I always tell my students that there is no such thing as a stupid question. And they don't ask stupid questions. They come prepared, which is to say that they ask questions that expand on or fill in gaps in the assigned readings. There is always something useful to the rest of the class embedded in every question. The worst experience I have with their questions is that sometimes they are ahead of the syllabus and I have to say, "Well, we're gonna address that, so hold that thought."
Then I attend a workshop with my peers and am reminded just how stupid a question can be. I went to one such event yesterday. About halfway through the morning a woman in back piped up with a request that we hold questions 'til the end: She was kinda concerned that everyone would be mad, but a bunch of us cheered.
So apparently I'm not the only one who was seething with impatience over the sheer stupidity of some psychologists. My graduate-school experience was similar in that there were always a few people in every class who were not prepared and would ask questions for which the answers were right there in the assigned reading! I wanted to scream sometimes.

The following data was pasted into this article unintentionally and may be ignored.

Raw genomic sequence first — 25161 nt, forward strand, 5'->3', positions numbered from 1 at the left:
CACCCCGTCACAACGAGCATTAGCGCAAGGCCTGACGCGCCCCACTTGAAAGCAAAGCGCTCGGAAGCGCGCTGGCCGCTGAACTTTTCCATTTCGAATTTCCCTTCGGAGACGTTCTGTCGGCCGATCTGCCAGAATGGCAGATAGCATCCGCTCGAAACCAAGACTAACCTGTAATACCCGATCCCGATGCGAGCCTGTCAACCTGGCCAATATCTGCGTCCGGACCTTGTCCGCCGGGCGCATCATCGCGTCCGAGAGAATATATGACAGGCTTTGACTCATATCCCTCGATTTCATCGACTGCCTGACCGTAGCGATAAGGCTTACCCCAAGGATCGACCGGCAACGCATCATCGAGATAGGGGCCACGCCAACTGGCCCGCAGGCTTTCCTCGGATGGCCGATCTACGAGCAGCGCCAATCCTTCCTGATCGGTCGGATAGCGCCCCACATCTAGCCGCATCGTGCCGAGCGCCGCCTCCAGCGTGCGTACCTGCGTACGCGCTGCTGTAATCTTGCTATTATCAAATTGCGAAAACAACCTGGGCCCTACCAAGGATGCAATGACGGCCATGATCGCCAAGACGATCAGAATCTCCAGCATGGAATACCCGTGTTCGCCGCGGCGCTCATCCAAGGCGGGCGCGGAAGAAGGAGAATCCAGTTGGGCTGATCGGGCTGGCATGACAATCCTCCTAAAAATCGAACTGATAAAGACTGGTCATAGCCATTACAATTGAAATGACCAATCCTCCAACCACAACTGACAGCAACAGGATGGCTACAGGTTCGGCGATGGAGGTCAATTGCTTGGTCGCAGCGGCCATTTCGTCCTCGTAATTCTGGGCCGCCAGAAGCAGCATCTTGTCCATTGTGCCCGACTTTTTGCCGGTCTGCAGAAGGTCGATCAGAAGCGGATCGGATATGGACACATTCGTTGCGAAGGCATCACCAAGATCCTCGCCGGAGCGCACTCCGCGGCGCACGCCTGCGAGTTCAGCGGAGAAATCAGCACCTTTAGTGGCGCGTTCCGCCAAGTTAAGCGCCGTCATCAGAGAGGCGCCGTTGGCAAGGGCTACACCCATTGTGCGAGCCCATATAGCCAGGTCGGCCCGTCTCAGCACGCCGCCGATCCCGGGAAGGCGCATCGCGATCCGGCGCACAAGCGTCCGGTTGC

Then there's always the one participant who isn't really asking a question, but who wants to argue with the presenter. Or the one who is actually just seizing an opportunity to show everyone else how knowledgeable they are on the subject at hand. They aren't actually asking questions either, but making speeches--sometimes quite long ones. Somebody oughtta do a study on inappropriate participant behavior. There's grant money in there somewhere, I'm sure.
Yesterday's experience also reminded me about the importance of crowd control. People who present a couple of workshops a year do not learn how to manage a classroom, and yesterday's expert was no exception. As an adjunct I had to learn pretty quick. It's not pretty: Sometimes I resort to yelling, "HEY!" in my command voice. But it gets the job done.